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  52. Rich, I know we are talking about different joints (mine is the wrist), but do you have any guidlines as to how many cortisone shots/year are OK, especially if major surgery is the only alternative?

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    1. Try to limit to 2-3 in the foot, and this is only for joint injections. You want to avoid cortisone near tendons. Rich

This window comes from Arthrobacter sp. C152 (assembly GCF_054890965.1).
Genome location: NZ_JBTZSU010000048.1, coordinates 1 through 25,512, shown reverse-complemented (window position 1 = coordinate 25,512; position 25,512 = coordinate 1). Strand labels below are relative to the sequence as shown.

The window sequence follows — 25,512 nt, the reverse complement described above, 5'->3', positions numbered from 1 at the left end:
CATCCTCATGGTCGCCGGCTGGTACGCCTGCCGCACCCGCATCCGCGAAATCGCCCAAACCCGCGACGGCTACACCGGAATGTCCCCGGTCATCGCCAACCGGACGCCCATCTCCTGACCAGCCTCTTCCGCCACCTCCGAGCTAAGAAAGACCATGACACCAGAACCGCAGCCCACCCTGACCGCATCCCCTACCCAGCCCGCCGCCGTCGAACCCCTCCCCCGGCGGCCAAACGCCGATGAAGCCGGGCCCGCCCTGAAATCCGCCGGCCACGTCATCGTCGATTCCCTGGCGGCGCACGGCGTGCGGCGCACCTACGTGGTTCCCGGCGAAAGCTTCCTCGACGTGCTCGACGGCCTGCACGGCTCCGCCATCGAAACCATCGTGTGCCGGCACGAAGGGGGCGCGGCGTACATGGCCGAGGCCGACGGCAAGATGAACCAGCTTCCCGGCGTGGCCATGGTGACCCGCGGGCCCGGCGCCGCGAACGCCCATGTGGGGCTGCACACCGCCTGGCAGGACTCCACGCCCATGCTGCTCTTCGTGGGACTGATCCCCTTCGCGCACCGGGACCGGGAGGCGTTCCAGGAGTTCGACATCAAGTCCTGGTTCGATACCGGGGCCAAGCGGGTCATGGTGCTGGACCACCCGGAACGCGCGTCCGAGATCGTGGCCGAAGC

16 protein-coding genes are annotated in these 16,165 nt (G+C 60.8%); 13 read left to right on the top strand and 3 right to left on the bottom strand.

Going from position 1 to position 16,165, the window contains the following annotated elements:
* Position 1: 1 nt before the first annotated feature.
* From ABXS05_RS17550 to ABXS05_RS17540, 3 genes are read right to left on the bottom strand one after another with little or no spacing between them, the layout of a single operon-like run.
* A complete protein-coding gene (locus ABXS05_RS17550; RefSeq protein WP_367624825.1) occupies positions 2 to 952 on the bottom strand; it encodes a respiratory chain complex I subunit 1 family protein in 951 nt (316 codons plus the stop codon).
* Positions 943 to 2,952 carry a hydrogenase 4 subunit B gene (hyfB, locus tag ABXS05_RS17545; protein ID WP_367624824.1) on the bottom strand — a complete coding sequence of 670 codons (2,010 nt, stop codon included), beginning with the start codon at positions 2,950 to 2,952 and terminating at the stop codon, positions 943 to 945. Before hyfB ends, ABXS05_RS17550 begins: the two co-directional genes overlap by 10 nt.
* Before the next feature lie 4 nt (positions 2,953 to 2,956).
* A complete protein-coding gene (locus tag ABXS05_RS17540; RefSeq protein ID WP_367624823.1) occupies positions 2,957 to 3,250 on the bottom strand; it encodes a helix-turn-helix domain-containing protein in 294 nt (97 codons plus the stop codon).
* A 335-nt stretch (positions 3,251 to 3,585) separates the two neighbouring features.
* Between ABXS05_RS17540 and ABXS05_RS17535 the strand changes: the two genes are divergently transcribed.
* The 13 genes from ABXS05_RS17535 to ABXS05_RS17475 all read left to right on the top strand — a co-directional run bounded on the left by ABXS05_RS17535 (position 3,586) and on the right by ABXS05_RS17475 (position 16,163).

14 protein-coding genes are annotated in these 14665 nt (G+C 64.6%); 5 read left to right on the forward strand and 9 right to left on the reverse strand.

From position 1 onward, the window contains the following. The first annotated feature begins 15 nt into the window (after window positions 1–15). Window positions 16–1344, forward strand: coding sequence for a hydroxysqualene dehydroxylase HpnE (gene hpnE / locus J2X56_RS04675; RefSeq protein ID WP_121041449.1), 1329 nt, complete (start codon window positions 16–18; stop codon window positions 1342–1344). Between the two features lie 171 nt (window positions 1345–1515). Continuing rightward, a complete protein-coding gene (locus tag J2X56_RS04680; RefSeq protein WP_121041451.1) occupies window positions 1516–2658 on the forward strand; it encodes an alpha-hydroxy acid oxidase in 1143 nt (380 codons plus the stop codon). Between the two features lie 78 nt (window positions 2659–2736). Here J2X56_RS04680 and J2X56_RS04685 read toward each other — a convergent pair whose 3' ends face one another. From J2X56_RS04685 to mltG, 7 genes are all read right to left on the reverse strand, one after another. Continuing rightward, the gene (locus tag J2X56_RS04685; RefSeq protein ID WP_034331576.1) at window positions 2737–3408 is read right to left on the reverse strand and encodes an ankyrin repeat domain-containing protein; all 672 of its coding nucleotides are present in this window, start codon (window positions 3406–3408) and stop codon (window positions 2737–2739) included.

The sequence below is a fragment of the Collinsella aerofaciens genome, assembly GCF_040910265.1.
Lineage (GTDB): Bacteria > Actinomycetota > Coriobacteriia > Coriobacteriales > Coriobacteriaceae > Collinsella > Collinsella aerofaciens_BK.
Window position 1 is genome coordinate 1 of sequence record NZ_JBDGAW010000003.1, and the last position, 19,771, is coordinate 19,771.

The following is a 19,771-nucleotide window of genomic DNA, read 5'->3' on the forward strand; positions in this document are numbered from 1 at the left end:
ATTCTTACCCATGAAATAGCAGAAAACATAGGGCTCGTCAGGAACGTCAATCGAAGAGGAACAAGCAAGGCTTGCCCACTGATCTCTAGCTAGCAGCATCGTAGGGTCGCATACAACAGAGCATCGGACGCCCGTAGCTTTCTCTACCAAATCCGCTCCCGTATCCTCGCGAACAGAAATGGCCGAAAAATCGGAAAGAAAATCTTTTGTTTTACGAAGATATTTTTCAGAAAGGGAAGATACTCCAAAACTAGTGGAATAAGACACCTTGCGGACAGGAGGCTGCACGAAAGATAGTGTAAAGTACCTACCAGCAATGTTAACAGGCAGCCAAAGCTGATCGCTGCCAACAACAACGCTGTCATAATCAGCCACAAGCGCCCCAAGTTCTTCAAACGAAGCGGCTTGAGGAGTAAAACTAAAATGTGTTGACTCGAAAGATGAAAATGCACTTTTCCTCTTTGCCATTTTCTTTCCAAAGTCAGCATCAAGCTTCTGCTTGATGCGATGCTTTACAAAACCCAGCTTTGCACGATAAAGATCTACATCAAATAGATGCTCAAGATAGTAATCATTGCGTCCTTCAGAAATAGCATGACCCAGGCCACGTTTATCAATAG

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  53. I am in extreme pain!I got cortisone shot at 2:30p.m, and it's now 8pm and the numbing medicine wore off. I'm in extreme pain! The doctor did warn me that once the numbing medicine wore off I would be in pain, I wasn't expecting it to be this painful. The shot was cloudy I do believe it was a good long-term cortisone shot. I asked the doctor would it be okay if I received a cortisone shot and he said yes as long as I wasn't getting it on a regular basis it should help the tendonitis and the pain and inflammation that I had. Now I'm in even more pain and I can't move my ankle it feels as if it is broken. My entire ankle is swollen throbbing and hurting. I'm going to ice it and I've taken a pain pill and its not helping at all please tell me what can I do and what to expect in the next couple of days or weeks. Before I read all the comments and my ankle first started hurting I was trying to massage my ankle hoping that will relieve the pain I hope I didn't do anything for the damage. Please give me a suggestion of what I can do at this point.